Last night I remembered one of the many stories by grandfather used to tell me. Once there was a man who was sitting by the roadside crying. Another man passed by and asked what the matter was. “I have only fifty paise, and my hens, my horse, and I….we’re all hungry. I cannot figure out whom to feed with this little money.” The passerby said, “It’s quite simple. Buy some kharboojas with the fifty paise. Feed the rind to the horse, the seeds to the hens, and eat the flesh of the fruit yourself.”
Of course my grandfather did not recalibrate the story for inflation since his childhood, but you see the point.
Kharboojas (muskmelons) were in regular supply in our home. They came in those delicious early days of the summer I secretly felt thrilled that though it was May, it was not really as hot as summers are wont to be. It even rained once or twice, to delude me into believing we were going to have a cool-ish summer. Kharboojas are all about the heady fragrance and succulent coolness of the early summer, and when the blazing heat kills the infant summer, it tries to make up for its crime with the frontal attack of the mangoes, making the kharboojas taste bland in comparison.
Each home probably cuts up and serves muskmelons in their own unique way. Our style was long slices (never cut along the ridges on the skin of the fruit, for some unfathomable reason) from which the rind was separated with a clean sweep of the knife, but left joint at the end…maybe to catch the drippy juice, maybe for ease of holding, maybe as an umbilical connection. Thus each one of us had a pile of rinds on our plate when the kharbooja session was done. My pint sized sister made sure grandpa had no more slices than she did, being born in a democracy and all…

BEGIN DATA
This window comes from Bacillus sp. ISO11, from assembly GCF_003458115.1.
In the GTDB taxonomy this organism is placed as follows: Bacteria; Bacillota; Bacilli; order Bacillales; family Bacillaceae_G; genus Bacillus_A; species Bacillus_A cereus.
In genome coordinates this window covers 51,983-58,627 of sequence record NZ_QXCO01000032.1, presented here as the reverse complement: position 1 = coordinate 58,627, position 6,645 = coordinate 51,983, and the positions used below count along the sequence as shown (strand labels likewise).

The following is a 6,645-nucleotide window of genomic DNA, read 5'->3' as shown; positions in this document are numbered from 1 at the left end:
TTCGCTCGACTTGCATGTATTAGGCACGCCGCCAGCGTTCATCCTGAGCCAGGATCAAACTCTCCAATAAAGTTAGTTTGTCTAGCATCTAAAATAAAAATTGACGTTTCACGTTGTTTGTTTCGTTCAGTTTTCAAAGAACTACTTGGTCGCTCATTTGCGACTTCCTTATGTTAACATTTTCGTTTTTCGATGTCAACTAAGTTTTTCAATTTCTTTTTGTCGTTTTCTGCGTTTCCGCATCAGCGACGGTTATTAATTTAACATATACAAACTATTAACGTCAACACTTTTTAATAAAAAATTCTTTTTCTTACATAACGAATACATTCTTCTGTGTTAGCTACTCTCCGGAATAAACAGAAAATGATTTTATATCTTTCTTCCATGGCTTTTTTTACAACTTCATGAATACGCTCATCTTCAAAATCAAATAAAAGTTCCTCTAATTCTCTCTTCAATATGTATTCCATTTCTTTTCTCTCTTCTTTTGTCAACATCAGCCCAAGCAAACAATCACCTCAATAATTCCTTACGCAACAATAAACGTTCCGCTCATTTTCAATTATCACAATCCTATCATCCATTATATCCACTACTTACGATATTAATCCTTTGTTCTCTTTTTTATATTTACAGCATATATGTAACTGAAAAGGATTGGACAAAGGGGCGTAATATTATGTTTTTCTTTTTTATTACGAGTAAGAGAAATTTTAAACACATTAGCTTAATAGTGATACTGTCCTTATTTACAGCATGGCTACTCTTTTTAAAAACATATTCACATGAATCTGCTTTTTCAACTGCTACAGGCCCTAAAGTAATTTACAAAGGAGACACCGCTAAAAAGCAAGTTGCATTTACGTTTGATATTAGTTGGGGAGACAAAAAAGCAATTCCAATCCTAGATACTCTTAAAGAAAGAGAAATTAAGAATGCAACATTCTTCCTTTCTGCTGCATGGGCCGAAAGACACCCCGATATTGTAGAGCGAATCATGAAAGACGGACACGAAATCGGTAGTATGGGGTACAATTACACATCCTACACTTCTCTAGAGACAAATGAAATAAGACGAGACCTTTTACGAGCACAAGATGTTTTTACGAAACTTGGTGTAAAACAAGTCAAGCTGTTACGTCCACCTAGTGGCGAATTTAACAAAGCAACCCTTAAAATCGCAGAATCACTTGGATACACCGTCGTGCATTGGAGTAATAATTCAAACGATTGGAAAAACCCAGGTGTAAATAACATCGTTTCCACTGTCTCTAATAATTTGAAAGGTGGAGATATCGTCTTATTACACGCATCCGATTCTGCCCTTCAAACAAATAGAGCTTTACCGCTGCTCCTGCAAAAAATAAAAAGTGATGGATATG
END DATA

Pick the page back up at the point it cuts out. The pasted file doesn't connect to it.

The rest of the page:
Another ritual was to save one half of the first kharbooja if it turned out to be exceptionally sweet, in case the rest were disappointments (the family being in the insurance business). Some were so bland that we refused to eat them, but Grandpa stressed their “utility value” as roughage, an argument that has never historically worked with children.
The kharbooja sitting in the fruitseller's shop is so unyielding of its mysteries. Who knows what lies underneath its thick skin? Many standards for selection were tried with varying degrees of success: dark green lines, sharp contrast, no lines, small ones, light ones, early ones, late ones….
And now we go to a fancy vegetable store and but Sardas (called some fancy name in English that I refuse to look up). They look like lemons gone berserk sizewise and have very thin skins, few seeds, and are almost invariably sweet. All the fun of the kharbooja, and none of the mystery or hassle. I love the taste , and hey, they’ve been here almost the whole year now… But they’re non-magic food.
I can live on sardas, grandpa, and I don’t worry though they’re close to 25 rupees for one now. But what about my horse and hens?